Paper or brick churches?

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How long does a church have to last?

I mean, where does the expectation come from that a local church should be eternal?
Does it have to be sustainable in perpetuity to get in the yearbook?

I know what the Book of Discipline says…basically, in order to be recognized as a society you have to be self-sustainable. There is no minimum number of members or how long you have to have been in existence.
Usually we project that a “church” will begin as a “fellowship” and then when it reaches a certain level of maturity and sustainability it can be called a “society.”
In fact, this is a big question as we “design” church.
What is a church?
Is a group of people meeting in a coffee shop for 3 months a church?

Was the Corinthian church (long since closed down) a failure?
Is a church simply a group of people gathered to build each other up and transform their communities through the salvation Jesus provides? Or does it have to meet certain other threshholds? Does there need to be a certain “sustainability” that suggests it would survive independently of those who attend this week?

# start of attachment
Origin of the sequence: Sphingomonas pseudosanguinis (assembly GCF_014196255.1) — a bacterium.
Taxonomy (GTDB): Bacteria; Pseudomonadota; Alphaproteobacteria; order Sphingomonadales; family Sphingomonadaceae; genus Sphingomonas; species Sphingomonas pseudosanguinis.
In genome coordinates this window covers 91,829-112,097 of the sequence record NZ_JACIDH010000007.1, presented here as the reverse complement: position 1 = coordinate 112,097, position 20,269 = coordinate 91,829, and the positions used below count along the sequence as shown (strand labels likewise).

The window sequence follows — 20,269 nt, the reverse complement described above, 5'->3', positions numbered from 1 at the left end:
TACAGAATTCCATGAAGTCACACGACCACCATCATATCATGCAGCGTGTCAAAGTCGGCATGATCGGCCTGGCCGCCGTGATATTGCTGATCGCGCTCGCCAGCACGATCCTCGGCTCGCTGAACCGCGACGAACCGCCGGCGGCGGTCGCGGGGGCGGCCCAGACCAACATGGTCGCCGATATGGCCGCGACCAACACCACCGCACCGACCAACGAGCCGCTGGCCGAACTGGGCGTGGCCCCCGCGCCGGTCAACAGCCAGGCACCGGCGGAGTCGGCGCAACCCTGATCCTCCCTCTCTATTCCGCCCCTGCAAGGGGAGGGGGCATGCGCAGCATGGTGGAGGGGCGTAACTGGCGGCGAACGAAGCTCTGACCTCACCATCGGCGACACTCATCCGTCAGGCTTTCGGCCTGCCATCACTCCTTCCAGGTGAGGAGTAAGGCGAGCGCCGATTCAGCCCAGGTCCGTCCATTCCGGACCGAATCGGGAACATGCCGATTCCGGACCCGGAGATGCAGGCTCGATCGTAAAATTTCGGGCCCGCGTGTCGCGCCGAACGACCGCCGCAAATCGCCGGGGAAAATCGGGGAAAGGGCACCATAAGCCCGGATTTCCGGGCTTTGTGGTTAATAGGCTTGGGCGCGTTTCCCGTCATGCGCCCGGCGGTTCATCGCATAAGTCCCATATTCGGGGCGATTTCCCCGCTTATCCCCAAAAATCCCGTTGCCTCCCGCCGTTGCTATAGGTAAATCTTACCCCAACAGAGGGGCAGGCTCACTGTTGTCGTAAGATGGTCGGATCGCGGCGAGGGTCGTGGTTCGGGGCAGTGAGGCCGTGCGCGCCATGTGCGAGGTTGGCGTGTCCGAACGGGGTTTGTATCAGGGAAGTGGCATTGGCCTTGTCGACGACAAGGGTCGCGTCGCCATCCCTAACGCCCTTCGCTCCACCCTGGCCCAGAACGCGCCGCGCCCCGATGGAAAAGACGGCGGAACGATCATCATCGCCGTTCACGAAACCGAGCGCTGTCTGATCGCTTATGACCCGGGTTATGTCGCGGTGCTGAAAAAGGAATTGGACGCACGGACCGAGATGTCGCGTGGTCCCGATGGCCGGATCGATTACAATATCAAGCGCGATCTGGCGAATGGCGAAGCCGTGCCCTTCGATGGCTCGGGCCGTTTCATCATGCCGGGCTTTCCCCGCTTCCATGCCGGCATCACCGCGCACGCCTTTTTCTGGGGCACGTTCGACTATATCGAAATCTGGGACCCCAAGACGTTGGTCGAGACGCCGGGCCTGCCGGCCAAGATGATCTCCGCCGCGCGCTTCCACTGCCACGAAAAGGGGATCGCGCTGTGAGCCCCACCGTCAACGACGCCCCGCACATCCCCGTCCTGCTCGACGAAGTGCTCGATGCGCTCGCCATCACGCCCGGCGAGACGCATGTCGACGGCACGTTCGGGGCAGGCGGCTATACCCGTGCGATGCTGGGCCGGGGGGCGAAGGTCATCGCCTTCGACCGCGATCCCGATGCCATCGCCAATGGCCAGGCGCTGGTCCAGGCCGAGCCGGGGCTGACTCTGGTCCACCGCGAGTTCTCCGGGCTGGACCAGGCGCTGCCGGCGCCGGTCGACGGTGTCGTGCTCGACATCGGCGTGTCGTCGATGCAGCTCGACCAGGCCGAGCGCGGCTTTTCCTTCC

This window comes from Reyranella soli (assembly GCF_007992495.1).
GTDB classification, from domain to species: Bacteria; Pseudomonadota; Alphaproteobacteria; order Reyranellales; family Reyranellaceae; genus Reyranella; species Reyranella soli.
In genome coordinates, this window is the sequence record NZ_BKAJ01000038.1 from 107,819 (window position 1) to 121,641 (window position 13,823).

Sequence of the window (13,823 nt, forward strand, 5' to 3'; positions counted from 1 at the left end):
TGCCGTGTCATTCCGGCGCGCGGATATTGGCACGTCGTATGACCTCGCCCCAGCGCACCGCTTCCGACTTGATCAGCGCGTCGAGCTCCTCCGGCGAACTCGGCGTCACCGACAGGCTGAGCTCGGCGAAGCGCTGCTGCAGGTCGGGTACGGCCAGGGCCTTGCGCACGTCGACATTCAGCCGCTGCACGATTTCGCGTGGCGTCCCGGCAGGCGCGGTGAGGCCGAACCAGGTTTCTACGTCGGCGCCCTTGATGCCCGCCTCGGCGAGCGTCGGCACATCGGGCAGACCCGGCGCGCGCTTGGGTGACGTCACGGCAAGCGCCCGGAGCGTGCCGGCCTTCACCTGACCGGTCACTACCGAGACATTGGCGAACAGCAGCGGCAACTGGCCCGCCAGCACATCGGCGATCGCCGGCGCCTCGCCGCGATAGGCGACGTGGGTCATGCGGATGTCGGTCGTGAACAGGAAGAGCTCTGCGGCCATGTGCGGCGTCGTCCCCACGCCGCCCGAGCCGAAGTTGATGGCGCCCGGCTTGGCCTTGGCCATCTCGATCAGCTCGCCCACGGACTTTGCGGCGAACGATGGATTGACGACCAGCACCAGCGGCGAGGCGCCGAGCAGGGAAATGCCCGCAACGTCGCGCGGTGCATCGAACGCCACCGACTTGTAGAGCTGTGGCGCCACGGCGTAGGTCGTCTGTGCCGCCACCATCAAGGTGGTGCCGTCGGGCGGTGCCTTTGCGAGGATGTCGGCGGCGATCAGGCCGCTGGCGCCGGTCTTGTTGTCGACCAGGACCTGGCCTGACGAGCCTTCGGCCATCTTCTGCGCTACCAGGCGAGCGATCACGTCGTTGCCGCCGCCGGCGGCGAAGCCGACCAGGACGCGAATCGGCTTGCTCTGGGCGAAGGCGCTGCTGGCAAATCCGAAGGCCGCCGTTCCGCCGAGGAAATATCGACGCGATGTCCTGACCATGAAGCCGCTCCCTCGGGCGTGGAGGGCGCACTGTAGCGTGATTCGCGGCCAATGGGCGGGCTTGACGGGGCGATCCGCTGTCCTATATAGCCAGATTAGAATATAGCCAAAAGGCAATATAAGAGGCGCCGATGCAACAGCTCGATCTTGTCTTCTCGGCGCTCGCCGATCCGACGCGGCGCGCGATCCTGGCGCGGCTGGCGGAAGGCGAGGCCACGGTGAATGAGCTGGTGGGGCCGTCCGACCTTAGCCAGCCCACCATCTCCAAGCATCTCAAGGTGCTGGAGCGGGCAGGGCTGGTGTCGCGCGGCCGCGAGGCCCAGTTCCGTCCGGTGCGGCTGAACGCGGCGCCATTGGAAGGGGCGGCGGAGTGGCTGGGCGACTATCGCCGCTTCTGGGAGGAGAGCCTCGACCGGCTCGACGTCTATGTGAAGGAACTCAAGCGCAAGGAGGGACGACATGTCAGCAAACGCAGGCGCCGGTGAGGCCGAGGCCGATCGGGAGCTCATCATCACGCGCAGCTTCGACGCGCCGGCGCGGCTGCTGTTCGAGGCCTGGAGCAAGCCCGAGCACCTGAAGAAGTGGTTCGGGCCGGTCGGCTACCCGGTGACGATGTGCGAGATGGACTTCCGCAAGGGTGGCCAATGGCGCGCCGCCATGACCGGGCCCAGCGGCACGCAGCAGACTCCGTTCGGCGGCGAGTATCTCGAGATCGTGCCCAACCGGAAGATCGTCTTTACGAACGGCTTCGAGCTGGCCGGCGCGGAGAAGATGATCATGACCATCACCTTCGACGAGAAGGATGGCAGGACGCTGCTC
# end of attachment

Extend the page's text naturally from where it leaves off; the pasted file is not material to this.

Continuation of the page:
I think most of us have the idea that the “X” FM Church exists, whether or not anybody’s there. And that the “Y” FM church doesn’t exist until it has a building with a sign on it.
In fact, haven’t we substituted edifices for edifying? I’m not on some kind of rant against buildings, I AM thinking that we’re not recognizing churches that spring up quickly enough. I’m also thinking, we too closely associate our church buildings with the “church” which can throw off our expectations when we think about starting new churches.
In the old days, Free Methodist pastors were assigned to “paper circuits.” That meant there weren’t churches there yet, but they were sent out to start churches that, for the moment, were only on paper. Those guys were gutsy!
I suspect we should recognize groups as churches much more quickly.

Perhaps my idea of church is entirely too fluid. This is why we have blogs, rather than emit bulls!

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